- Cold forming
Cold forming or cold forging, is a manufacturing process in which metal is shaped at
ambient temperatureto produce metal components to a close tolerance and net shape. Techniques include bending, cold drawing, cold heading, coining extrusion (forward or backward), thread rolling and others, all without removal of material, thus cold forming the component.
A blank of metal is placed within a die, and a punch is pressed into the blank to cold form the part. The blank then takes on the form of the punch and the die. Under extreme pressure, many metals can be formed into new shapes without heat or cutting. The process is low in energy consumption and produces little or no waste.
There are three main types of extrusion -
"Forward Extrusion", where the stock piece or billet is pressed into the die by pressure from the punch. The geometries produced range from basic 'T' shapes to conical and stepped radius parts.
"Backward Extrusion", where the billet is extruded through the cavity between the punch and die to create a cup or cylindrical shape. These can be single radius shapes or feature stepped or shouldered radii.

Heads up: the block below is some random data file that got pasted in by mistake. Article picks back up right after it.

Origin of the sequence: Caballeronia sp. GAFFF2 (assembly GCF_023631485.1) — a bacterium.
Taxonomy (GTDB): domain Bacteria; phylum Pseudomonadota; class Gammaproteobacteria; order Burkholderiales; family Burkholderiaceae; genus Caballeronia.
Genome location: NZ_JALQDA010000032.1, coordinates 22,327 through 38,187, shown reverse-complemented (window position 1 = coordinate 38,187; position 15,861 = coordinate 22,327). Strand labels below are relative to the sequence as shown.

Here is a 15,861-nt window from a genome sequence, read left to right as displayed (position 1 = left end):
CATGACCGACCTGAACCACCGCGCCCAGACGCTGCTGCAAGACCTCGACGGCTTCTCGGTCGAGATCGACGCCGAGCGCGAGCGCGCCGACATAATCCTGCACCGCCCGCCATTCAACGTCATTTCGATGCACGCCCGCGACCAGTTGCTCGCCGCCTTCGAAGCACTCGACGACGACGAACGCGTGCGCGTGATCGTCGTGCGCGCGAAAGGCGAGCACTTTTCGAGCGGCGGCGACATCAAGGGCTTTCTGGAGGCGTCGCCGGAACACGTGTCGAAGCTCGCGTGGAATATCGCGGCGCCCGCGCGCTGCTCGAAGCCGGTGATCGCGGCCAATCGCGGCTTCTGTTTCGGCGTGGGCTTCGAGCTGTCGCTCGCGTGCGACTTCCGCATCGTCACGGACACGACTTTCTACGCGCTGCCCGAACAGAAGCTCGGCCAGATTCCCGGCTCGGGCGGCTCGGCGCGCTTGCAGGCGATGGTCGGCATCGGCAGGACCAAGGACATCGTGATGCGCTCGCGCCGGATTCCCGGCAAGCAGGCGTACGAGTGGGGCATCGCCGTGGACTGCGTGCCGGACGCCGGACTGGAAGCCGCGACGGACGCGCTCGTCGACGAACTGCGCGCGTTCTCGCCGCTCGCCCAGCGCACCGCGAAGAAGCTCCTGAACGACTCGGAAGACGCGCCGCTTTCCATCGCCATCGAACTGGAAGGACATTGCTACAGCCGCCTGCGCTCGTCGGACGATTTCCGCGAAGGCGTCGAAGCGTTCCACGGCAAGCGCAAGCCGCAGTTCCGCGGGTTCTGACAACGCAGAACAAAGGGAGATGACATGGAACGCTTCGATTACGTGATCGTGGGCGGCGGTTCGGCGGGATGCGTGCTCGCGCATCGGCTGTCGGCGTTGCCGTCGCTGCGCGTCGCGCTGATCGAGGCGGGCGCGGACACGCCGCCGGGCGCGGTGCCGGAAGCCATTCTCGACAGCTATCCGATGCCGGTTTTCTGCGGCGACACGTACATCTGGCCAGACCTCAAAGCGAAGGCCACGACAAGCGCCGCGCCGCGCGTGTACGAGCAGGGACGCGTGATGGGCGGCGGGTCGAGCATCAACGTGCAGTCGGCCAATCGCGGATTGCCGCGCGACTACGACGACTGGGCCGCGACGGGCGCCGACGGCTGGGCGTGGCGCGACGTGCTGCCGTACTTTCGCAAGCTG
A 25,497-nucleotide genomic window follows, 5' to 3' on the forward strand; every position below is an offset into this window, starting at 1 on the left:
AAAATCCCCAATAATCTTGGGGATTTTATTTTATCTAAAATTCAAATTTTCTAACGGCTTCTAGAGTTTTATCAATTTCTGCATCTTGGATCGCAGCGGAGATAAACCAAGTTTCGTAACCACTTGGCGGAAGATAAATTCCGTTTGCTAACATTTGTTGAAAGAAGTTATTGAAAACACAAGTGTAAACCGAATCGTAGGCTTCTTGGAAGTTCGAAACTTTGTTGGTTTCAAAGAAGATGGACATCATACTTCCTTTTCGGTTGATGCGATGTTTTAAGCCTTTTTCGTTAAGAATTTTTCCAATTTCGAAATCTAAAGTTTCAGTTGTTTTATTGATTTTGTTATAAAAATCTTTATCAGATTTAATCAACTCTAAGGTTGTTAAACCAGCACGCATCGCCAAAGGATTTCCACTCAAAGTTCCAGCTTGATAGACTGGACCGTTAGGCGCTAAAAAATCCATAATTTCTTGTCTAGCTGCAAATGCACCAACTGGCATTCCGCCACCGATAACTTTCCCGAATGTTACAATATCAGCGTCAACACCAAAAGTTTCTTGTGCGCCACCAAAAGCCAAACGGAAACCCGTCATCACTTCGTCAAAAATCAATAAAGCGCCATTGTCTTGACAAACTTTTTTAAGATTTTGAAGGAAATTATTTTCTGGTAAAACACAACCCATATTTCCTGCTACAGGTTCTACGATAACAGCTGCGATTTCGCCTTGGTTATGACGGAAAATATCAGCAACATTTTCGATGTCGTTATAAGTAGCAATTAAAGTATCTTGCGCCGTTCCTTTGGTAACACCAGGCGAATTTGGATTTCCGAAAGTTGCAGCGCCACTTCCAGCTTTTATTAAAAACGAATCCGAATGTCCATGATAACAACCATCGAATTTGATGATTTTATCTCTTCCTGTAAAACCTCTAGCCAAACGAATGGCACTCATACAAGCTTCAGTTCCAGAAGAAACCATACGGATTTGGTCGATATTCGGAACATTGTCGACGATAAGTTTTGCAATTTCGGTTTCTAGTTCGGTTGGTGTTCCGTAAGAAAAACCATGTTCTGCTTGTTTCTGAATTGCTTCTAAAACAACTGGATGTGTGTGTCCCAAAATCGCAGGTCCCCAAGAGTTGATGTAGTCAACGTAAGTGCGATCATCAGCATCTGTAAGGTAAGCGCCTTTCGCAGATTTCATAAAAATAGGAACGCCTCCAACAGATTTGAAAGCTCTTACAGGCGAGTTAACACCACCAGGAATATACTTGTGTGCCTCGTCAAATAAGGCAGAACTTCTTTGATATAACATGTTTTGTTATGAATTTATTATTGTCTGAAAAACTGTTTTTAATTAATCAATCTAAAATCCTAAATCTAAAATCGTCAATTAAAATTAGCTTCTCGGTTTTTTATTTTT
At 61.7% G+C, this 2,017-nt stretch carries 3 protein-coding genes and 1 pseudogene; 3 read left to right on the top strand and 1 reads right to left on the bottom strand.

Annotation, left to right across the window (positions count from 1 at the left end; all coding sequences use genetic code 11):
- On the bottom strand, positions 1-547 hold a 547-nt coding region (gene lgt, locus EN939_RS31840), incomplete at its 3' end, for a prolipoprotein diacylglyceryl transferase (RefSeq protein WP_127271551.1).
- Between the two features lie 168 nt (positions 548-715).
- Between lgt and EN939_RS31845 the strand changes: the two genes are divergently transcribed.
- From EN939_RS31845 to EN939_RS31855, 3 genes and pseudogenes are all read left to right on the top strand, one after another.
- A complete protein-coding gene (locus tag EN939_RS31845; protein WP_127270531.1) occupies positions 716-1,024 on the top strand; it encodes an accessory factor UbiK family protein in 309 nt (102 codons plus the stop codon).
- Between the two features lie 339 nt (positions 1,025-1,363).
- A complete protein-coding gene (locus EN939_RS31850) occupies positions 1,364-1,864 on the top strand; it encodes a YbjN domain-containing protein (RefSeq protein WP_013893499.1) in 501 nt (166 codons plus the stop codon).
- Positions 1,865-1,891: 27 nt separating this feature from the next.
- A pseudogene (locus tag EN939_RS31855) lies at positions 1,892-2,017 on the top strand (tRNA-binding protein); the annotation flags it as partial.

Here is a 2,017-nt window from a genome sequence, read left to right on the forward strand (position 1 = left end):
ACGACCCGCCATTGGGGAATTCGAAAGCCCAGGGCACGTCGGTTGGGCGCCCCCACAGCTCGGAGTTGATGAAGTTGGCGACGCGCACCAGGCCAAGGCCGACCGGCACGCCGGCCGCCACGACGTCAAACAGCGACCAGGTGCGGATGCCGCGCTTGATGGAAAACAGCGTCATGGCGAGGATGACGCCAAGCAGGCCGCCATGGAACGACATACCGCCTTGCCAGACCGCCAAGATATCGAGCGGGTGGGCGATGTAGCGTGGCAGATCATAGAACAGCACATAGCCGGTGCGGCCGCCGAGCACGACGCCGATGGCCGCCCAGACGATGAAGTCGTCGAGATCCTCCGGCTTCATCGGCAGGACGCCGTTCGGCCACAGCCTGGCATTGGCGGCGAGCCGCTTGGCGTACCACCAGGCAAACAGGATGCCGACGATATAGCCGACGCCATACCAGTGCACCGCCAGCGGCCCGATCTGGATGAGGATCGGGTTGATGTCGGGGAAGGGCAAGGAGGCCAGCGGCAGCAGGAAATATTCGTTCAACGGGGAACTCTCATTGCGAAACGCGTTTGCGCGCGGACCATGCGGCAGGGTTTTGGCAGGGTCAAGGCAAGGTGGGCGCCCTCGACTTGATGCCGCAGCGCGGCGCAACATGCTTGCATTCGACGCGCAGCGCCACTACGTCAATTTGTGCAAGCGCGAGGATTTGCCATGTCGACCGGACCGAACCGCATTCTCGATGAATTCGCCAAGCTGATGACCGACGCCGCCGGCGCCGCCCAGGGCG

"Combined Extrusion", a combination of forwards and backwards extrusion. The billet is extruded and forward formed into the die.
Benefits of cold forming
In a conventional machine process, the part is turned or milled from an oversized stock bar. The scrap material is at best recyclable, at worst, wasted. In cold forming, the raw material is sheared from the stock bar or wire to exactly the required volume to produce the finished component, as opposed to saw cutting, which produces further waste. The difference between the two processes in terms of material saving becomes even more significant at larger volumes, and even more so when using expensive materials such as copper. The saving on raw material as a result of cold forming can be very significant, as is the saving in machining time.
Additionally, during cold forming the part undergoes
work hardeningand under the pressure of the cold forming process, the grain structure within the metal flow across each other and contour into the shape of the product. The grain structure of the metal is enhanced, making the component a stronger part and less prone to failure than conventional machined components. [ [http://www.floform.co.uk/benefits.htm] ]
Another added benefit of cold forming is that the cosmetic finish of the components is brighter in appearance and formed to consistently high tolerances, often reducing the need for complex finishing and polishing.
Production cycle times when cold forming are very short. On multi-station machinery, production cycle times are even less. As the production run increases, the benefits become obvious. The savings of waste material and the improved throughput generate real cost advantages, especially over a long production run.
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